Happy Thanksgiving, Joshua Tree friends and family!
We are so grateful for your loyal business. In fact, we’re especially grateful that our long-term clients wind up feeling just like family over the years. We sure hope Thanksgiving weekend 2016 finds you gathered with your most beloved family members and/or friends as you give thanks for your blessings.
Even the simple act of being able to sit down at a table, laden with food, in a snug home is a significant blessing when compared with the majority of the 7 billion others that call this planet home. Running water, sanitation, food on the table, peace inside our borders, our children’s access to free education – all of that is more than enough to be thankful for.
But, as long as you are cozied up by a warm fire (or central heating) with your cup of tea or cocoa, let’s talk about the upcoming winter weather and what that means for your landscapes’ trees and shrubs. In fact, if you have a tree that doesn’t look as healthy as it should, now’s the time to call your certified arborist to have it looked at. We can perform fast-acting fixes before the harsher weather sets in to bolster your tree through the winter.
Thanksgiving Signals the Beginning of the Cold Tree Season
In the tree business, Thanksgiving signals the start of the cold season. From this point on, all bets are off, and the storms that come through our neck of the Pennsylvania woods can create bitterly cold winds. If you’ve spent much time outdoors this time of year, you’re familiar with the risk of chapped skin or lips. These uncomfortable – and often painful – conditions are the result of dry, cold air that sucks the moisture from your protective skin layers.
Despite their tough bark, your trees are not immune to that same threat. In fact, when those winter winds kick in, even mature trees risk suffering from dehydration. The colder the weather, the more prone to dehydration your trees are because the combination of dry air, cold winds and frozen ground make it impossible for trees to absorb the moisture they need from their environment.
In worst-case scenarios – like with very young or diseased trees – one hard winter can be its undoing. In more typical scenarios, we see trees emerge in early spring much less robust than they should be, and this puts them at risk for stunted growth, diseases and/or pest infestations. Fortunately, we have a preventative solution to this problem: Anti-transpirants.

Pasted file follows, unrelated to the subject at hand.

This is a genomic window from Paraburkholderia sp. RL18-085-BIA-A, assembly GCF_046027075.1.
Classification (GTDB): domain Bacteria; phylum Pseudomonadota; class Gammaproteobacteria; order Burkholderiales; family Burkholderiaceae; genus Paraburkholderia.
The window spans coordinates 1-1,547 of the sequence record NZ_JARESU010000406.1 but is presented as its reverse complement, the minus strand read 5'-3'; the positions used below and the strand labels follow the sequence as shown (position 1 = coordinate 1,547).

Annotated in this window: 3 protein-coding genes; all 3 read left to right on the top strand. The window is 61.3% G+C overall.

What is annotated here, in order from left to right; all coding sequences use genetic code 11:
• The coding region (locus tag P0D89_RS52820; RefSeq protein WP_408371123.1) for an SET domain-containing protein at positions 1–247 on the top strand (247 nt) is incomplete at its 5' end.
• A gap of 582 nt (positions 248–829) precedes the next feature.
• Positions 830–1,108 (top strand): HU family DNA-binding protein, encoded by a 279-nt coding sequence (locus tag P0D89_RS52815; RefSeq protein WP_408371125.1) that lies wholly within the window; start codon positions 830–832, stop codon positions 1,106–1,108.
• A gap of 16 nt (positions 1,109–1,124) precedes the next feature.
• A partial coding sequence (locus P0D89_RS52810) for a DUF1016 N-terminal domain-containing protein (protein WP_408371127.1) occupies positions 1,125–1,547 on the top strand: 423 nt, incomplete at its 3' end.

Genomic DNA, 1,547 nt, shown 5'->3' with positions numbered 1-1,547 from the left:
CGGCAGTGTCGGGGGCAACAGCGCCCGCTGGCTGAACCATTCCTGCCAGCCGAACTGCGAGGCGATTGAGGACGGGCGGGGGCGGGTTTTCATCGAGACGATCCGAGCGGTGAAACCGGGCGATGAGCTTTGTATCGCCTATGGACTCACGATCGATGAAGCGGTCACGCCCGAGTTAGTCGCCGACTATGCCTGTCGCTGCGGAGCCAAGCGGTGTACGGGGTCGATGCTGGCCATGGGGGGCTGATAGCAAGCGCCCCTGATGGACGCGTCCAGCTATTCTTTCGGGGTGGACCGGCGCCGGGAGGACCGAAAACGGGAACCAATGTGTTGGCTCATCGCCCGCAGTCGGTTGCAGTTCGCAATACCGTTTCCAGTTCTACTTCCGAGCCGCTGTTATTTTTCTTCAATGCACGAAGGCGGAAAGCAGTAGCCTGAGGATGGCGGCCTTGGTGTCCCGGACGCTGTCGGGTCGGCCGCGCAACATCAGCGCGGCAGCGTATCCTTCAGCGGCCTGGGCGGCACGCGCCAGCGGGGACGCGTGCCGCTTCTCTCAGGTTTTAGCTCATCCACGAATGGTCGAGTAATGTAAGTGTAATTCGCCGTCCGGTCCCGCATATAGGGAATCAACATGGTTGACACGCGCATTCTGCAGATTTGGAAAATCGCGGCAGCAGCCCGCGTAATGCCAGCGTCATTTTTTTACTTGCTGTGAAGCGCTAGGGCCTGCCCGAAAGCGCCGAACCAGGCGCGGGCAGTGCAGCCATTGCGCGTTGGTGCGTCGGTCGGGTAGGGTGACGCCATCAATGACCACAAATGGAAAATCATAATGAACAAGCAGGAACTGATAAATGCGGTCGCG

Consider Applying Anti-Transpirants Before Winter Blows In
Your tree’s leaves, or needles, go through a process called transpiration, where water is released through the foliage pores and into the environment. When trees are getting the water they need, and are enjoying their preferred climate, transpiration is balanced with the uptake of water the trees get from the ground. During the winter months, however, this process can get out of whack.
Frozen ground means less water for roots to take up, and drying winds exacerbate the transpiration process. The result is a dehydrated – and stressed – tree. Anti-transpirants – also called anti-desicants – help to buffer this process. We can use them in several instances such as on newly planted trees, trees that are showing signs of stress during the hot, dry days of summer – and we also apply them to broadleaf and evergreen trees during the winter months.
In addition to protection from dehydration and windburn, an anti-transpirant application also protects your trees and shrubs from salt burn, which is another serious winter threat to your Pennsylvania landscape. We’ve seen a marked difference in trees that enjoy the benefits of anti-transpirants this time of year.
Are you interested in learning more about anti-transpirants? Do you have a tree or two that isn’t looking as robust as it should? Contact Joshua Tree so we can come out and take a look. Your landscape’s trees and shrubs will give thanks for the preventative measures you take now to protect them this winter.
Happy Turkey Day!